Wednesday, March 24, 2004
It's funny, in retrospect, that Bush ran for president as a uniter. To unite a country, you have to acknowledge and reconcile differences. Bush doesn't work toward unity; he assumes it. He doesn't reconcile differences; he denies them. It's his tax cut or nothing. It's his homeland security bill or nothing. It's his terrorism policy or nothing. If you're playing politics, this is smart strategy. But if you're trying to help the country, it's foolish. The odds are that 50 percent of the other party's ideas are right. By ruling them out, you start your presidency 50 percent wrong.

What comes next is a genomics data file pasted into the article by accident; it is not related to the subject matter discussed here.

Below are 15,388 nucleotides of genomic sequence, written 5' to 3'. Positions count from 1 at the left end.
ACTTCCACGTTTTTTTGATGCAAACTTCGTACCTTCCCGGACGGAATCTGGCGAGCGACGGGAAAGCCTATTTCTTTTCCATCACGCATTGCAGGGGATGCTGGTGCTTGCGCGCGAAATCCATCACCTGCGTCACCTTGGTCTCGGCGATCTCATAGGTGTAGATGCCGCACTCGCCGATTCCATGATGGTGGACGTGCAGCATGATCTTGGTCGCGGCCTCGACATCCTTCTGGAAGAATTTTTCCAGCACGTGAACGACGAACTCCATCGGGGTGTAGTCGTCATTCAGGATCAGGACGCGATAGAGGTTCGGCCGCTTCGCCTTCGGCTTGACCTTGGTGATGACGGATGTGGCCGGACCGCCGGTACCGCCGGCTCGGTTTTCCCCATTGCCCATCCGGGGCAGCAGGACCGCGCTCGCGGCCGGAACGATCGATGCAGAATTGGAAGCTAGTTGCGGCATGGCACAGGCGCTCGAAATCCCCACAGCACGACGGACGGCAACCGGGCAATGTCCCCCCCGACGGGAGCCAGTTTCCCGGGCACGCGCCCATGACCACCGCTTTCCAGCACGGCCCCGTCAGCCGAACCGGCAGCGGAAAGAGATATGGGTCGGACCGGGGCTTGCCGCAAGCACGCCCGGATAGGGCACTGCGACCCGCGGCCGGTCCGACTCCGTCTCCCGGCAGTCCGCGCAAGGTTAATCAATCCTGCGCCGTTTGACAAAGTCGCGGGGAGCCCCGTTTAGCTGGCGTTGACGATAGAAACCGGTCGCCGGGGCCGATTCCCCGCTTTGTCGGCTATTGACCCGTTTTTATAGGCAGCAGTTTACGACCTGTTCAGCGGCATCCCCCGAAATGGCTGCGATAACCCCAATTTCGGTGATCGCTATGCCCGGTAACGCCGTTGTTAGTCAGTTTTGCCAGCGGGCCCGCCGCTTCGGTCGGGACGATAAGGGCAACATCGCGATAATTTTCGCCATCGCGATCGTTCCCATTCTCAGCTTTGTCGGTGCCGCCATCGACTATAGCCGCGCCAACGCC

Some of the resulting mistakes may be inconsequential. Some may cost 3,000 lives. Some may cost 2 million jobs. "If the Democratic policies had been pursued over the last two or three years … we would not have had the kind of job growth we've had," Cheney bragged three weeks ago. That's the way this administration thinks: We do things differently. But being different doesn't guarantee you a better result—just a different one.